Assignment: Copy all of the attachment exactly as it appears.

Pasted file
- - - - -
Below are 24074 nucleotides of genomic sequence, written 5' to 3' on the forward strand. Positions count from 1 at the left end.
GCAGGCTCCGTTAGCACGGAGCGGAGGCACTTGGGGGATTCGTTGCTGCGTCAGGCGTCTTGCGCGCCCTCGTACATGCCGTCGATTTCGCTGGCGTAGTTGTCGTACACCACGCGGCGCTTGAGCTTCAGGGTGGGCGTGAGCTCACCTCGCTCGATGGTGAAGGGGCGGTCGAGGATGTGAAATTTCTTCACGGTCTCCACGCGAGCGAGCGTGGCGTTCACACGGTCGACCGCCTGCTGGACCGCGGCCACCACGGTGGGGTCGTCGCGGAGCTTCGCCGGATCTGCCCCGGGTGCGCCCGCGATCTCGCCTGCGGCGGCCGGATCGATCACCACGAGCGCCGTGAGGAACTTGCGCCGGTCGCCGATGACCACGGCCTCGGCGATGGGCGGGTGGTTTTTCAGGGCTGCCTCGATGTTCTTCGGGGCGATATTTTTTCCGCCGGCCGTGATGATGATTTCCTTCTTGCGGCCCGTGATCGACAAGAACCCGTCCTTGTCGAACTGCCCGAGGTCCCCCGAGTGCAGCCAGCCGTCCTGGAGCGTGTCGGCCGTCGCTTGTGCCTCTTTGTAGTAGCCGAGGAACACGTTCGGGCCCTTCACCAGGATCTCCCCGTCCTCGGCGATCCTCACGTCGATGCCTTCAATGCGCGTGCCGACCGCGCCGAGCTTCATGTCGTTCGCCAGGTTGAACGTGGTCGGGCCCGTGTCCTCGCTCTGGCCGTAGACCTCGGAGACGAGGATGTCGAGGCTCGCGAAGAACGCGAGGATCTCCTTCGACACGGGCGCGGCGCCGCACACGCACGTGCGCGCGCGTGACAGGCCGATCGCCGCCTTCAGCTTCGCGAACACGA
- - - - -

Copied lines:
Below are 24074 nucleotides of genomic sequence, written 5' to 3' on the forward strand. Positions count from 1 at the left end.
GCAGGCTCCGTTAGCACGGAGCGGAGGCACTTGGGGGATTCGTTGCTGCGTCAGGCGTCTTGCGCGCCCTCGTACATGCCGTCGATTTCGCTGGCGTAGTTGTCGTACACCACGCGGCGCTTGAGCTTCAGGGTGGGCGTGAGCTCACCTCGCTCGATGGTGAAGGGGCGGTCGAGGATGTGAAATTTCTTCACGGTCTCCACGCGAGCGAGCGTGGCGTTCACACGGTCGACCGCCTGCTGGACCGCGGCCACCACGGTGGGGTCGTCGCGGAGCTTCGCCGGATCTGCCCCGGGTGCGCCCGCGATCTCGCCTGCGGCGGCCGGATCGATCACCACGAGCGCCGTGAGGAACTTGCGCCGGTCGCCGATGACCACGGCCTCGGCGATGGGCGGGTGGTTTTTCAGGGCTGCCTCGATGTTCTTCGGGGCGATATTTTTTCCGCCGGCCGTGATGATGATTTCCTTCTTGCGGCCCGTGATCGACAAGAACCCGTCCTTGTCGAACTGCCCGAGGTCCCCCGAGTGCAGCCAGCCGTCCTGGAGCGTGTCGGCCGTCGCTTGTGCCTCTTTGTAGTAGCCGAGGAACACGTTCGGGCCCTTCACCAGGATCTCCCCGTCCTCGGCGATCCTCACGTCGATGCCTTCAATGCGCGTGCCGACCGCGCCGAGCTTCATGTCGTTCGCCAGGTTGAACGTGGTCGGGCCCGTGTCCTCGCTCTGGCCGTAGACCTCGGAGACGAGGATGTCGAGGCTCGCGAAGAACGCGAGGATCTCCTTCGACACGGGCGCGGCGCCGCACACGCACGTGCGCGCGCGTGACAGGCCGATCGCCGCCTTCAGCTTCGCGAACACGA